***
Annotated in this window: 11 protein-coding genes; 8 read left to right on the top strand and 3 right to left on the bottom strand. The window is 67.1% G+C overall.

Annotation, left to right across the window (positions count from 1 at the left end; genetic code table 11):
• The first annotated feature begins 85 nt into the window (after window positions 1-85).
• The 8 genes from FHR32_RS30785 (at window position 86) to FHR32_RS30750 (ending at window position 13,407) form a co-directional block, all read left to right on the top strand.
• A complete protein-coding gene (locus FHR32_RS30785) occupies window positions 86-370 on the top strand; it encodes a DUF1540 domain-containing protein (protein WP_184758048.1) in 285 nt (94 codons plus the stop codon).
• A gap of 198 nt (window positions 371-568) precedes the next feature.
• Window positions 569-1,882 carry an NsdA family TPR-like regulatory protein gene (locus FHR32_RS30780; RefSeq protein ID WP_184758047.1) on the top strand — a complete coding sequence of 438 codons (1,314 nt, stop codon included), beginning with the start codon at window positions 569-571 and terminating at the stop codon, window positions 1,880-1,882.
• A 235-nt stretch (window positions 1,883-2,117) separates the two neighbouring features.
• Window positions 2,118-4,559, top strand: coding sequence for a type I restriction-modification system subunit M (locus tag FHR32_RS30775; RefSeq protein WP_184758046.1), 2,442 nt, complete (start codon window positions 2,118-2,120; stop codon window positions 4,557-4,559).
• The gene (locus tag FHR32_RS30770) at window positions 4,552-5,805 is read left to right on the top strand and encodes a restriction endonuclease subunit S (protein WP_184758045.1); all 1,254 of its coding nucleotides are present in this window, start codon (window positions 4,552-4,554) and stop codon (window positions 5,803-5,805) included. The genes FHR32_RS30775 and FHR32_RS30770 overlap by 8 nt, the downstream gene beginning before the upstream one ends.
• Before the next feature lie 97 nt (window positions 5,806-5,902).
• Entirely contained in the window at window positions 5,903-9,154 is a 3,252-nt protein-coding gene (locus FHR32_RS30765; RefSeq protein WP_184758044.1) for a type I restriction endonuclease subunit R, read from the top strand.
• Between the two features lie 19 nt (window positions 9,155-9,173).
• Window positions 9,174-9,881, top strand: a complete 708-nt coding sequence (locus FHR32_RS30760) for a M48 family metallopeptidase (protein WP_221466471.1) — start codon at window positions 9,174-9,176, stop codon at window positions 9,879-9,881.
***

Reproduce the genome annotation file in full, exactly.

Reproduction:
Annotated in this window: 11 protein-coding genes; 8 read left to right on the top strand and 3 right to left on the bottom strand. The window is 67.1% G+C overall.

Annotation, left to right across the window (positions count from 1 at the left end; genetic code table 11):
• The first annotated feature begins 85 nt into the window (after window positions 1-85).
• The 8 genes from FHR32_RS30785 (at window position 86) to FHR32_RS30750 (ending at window position 13,407) form a co-directional block, all read left to right on the top strand.
• A complete protein-coding gene (locus FHR32_RS30785) occupies window positions 86-370 on the top strand; it encodes a DUF1540 domain-containing protein (protein WP_184758048.1) in 285 nt (94 codons plus the stop codon).
• A gap of 198 nt (window positions 371-568) precedes the next feature.
• Window positions 569-1,882 carry an NsdA family TPR-like regulatory protein gene (locus FHR32_RS30780; RefSeq protein ID WP_184758047.1) on the top strand — a complete coding sequence of 438 codons (1,314 nt, stop codon included), beginning with the start codon at window positions 569-571 and terminating at the stop codon, window positions 1,880-1,882.
• A 235-nt stretch (window positions 1,883-2,117) separates the two neighbouring features.
• Window positions 2,118-4,559, top strand: coding sequence for a type I restriction-modification system subunit M (locus tag FHR32_RS30775; RefSeq protein WP_184758046.1), 2,442 nt, complete (start codon window positions 2,118-2,120; stop codon window positions 4,557-4,559).
• The gene (locus tag FHR32_RS30770) at window positions 4,552-5,805 is read left to right on the top strand and encodes a restriction endonuclease subunit S (protein WP_184758045.1); all 1,254 of its coding nucleotides are present in this window, start codon (window positions 4,552-4,554) and stop codon (window positions 5,803-5,805) included. The genes FHR32_RS30775 and FHR32_RS30770 overlap by 8 nt, the downstream gene beginning before the upstream one ends.
• Before the next feature lie 97 nt (window positions 5,806-5,902).
• Entirely contained in the window at window positions 5,903-9,154 is a 3,252-nt protein-coding gene (locus FHR32_RS30765; RefSeq protein WP_184758044.1) for a type I restriction endonuclease subunit R, read from the top strand.
• Between the two features lie 19 nt (window positions 9,155-9,173).
• Window positions 9,174-9,881, top strand: a complete 708-nt coding sequence (locus FHR32_RS30760) for a M48 family metallopeptidase (protein WP_221466471.1) — start codon at window positions 9,174-9,176, stop codon at window positions 9,879-9,881.